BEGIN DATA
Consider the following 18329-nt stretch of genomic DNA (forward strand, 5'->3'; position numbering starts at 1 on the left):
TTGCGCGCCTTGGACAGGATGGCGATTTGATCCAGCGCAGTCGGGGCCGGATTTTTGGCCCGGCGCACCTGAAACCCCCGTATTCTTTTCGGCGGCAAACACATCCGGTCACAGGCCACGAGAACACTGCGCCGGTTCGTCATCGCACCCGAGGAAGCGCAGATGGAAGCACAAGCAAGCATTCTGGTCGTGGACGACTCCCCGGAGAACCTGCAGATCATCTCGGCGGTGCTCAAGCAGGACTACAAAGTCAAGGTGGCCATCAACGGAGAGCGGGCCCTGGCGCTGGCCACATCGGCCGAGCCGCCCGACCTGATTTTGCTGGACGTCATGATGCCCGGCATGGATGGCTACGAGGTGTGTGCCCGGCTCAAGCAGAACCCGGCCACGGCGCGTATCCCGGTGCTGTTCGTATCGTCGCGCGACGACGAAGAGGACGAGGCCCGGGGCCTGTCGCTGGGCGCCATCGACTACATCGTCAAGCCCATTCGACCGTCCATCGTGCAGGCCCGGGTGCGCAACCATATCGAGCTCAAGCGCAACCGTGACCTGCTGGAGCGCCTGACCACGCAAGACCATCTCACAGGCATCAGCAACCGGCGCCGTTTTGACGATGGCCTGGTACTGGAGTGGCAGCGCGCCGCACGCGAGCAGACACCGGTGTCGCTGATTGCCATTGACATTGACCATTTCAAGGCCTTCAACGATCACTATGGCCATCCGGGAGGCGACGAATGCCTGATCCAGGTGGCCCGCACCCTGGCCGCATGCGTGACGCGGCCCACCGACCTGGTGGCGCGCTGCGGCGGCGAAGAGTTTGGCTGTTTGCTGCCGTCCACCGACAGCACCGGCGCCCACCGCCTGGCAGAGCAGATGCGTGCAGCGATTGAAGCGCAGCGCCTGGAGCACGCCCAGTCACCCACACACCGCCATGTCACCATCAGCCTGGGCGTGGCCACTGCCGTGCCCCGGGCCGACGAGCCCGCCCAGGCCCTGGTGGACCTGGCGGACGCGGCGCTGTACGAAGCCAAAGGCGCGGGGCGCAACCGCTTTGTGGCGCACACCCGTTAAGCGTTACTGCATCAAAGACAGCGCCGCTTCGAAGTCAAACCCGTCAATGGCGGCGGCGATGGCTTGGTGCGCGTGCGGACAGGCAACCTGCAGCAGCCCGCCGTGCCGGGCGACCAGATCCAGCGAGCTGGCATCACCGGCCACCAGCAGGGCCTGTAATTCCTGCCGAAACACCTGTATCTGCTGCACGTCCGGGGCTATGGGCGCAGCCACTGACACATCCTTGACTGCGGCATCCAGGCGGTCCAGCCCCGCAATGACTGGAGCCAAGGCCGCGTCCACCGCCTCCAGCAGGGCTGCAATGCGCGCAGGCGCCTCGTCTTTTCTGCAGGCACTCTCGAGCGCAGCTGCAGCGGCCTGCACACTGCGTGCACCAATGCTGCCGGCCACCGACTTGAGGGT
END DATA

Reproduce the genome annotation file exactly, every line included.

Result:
Consider the following 18329-nt stretch of genomic DNA (forward strand, 5'->3'; position numbering starts at 1 on the left):
TTGCGCGCCTTGGACAGGATGGCGATTTGATCCAGCGCAGTCGGGGCCGGATTTTTGGCCCGGCGCACCTGAAACCCCCGTATTCTTTTCGGCGGCAAACACATCCGGTCACAGGCCACGAGAACACTGCGCCGGTTCGTCATCGCACCCGAGGAAGCGCAGATGGAAGCACAAGCAAGCATTCTGGTCGTGGACGACTCCCCGGAGAACCTGCAGATCATCTCGGCGGTGCTCAAGCAGGACTACAAAGTCAAGGTGGCCATCAACGGAGAGCGGGCCCTGGCGCTGGCCACATCGGCCGAGCCGCCCGACCTGATTTTGCTGGACGTCATGATGCCCGGCATGGATGGCTACGAGGTGTGTGCCCGGCTCAAGCAGAACCCGGCCACGGCGCGTATCCCGGTGCTGTTCGTATCGTCGCGCGACGACGAAGAGGACGAGGCCCGGGGCCTGTCGCTGGGCGCCATCGACTACATCGTCAAGCCCATTCGACCGTCCATCGTGCAGGCCCGGGTGCGCAACCATATCGAGCTCAAGCGCAACCGTGACCTGCTGGAGCGCCTGACCACGCAAGACCATCTCACAGGCATCAGCAACCGGCGCCGTTTTGACGATGGCCTGGTACTGGAGTGGCAGCGCGCCGCACGCGAGCAGACACCGGTGTCGCTGATTGCCATTGACATTGACCATTTCAAGGCCTTCAACGATCACTATGGCCATCCGGGAGGCGACGAATGCCTGATCCAGGTGGCCCGCACCCTGGCCGCATGCGTGACGCGGCCCACCGACCTGGTGGCGCGCTGCGGCGGCGAAGAGTTTGGCTGTTTGCTGCCGTCCACCGACAGCACCGGCGCCCACCGCCTGGCAGAGCAGATGCGTGCAGCGATTGAAGCGCAGCGCCTGGAGCACGCCCAGTCACCCACACACCGCCATGTCACCATCAGCCTGGGCGTGGCCACTGCCGTGCCCCGGGCCGACGAGCCCGCCCAGGCCCTGGTGGACCTGGCGGACGCGGCGCTGTACGAAGCCAAAGGCGCGGGGCGCAACCGCTTTGTGGCGCACACCCGTTAAGCGTTACTGCATCAAAGACAGCGCCGCTTCGAAGTCAAACCCGTCAATGGCGGCGGCGATGGCTTGGTGCGCGTGCGGACAGGCAACCTGCAGCAGCCCGCCGTGCCGGGCGACCAGATCCAGCGAGCTGGCATCACCGGCCACCAGCAGGGCCTGTAATTCCTGCCGAAACACCTGTATCTGCTGCACGTCCGGGGCTATGGGCGCAGCCACTGACACATCCTTGACTGCGGCATCCAGGCGGTCCAGCCCCGCAATGACTGGAGCCAAGGCCGCGTCCACCGCCTCCAGCAGGGCTGCAATGCGCGCAGGCGCCTCGTCTTTTCTGCAGGCACTCTCGAGCGCAGCTGCAGCGGCCTGCACACTGCGTGCACCAATGCTGCCGGCCACCGACTTGAGGGT